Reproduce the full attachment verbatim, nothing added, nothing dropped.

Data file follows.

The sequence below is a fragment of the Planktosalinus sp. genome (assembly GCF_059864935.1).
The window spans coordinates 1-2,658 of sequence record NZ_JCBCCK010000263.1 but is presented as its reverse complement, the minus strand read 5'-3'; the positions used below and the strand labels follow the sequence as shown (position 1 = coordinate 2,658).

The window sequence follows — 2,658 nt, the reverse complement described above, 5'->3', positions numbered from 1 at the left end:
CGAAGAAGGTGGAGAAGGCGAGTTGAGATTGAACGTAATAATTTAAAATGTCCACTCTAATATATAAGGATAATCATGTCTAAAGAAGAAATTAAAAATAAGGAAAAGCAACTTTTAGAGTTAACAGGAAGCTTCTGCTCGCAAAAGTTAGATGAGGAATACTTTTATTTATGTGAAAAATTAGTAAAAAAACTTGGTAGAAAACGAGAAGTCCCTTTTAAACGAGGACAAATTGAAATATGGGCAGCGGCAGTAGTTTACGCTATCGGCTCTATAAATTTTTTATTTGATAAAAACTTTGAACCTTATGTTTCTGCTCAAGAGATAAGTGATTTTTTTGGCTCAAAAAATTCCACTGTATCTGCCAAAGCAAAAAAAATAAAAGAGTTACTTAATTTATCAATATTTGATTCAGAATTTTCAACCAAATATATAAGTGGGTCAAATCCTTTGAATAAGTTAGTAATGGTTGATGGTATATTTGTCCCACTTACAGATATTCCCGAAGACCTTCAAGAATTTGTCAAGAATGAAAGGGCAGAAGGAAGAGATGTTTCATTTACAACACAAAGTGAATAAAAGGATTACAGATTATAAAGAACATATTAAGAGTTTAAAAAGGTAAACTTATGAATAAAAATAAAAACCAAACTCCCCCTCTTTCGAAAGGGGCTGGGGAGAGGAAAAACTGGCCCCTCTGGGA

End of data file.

The sequence below is a fragment of the Planktosalinus sp. genome (assembly GCF_059864935.1).
The window spans coordinates 1-2,658 of sequence record NZ_JCBCCK010000263.1 but is presented as its reverse complement, the minus strand read 5'-3'; the positions used below and the strand labels follow the sequence as shown (position 1 = coordinate 2,658).

The window sequence follows — 2,658 nt, the reverse complement described above, 5'->3', positions numbered from 1 at the left end:
CGAAGAAGGTGGAGAAGGCGAGTTGAGATTGAACGTAATAATTTAAAATGTCCACTCTAATATATAAGGATAATCATGTCTAAAGAAGAAATTAAAAATAAGGAAAAGCAACTTTTAGAGTTAACAGGAAGCTTCTGCTCGCAAAAGTTAGATGAGGAATACTTTTATTTATGTGAAAAATTAGTAAAAAAACTTGGTAGAAAACGAGAAGTCCCTTTTAAACGAGGACAAATTGAAATATGGGCAGCGGCAGTAGTTTACGCTATCGGCTCTATAAATTTTTTATTTGATAAAAACTTTGAACCTTATGTTTCTGCTCAAGAGATAAGTGATTTTTTTGGCTCAAAAAATTCCACTGTATCTGCCAAAGCAAAAAAAATAAAAGAGTTACTTAATTTATCAATATTTGATTCAGAATTTTCAACCAAATATATAAGTGGGTCAAATCCTTTGAATAAGTTAGTAATGGTTGATGGTATATTTGTCCCACTTACAGATATTCCCGAAGACCTTCAAGAATTTGTCAAGAATGAAAGGGCAGAAGGAAGAGATGTTTCATTTACAACACAAAGTGAATAAAAGGATTACAGATTATAAAGAACATATTAAGAGTTTAAAAAGGTAAACTTATGAATAAAAATAAAAACCAAACTCCCCCTCTTTCGAAAGGGGCTGGGGAGAGGAAAAACTGGCCCCTCTGGGA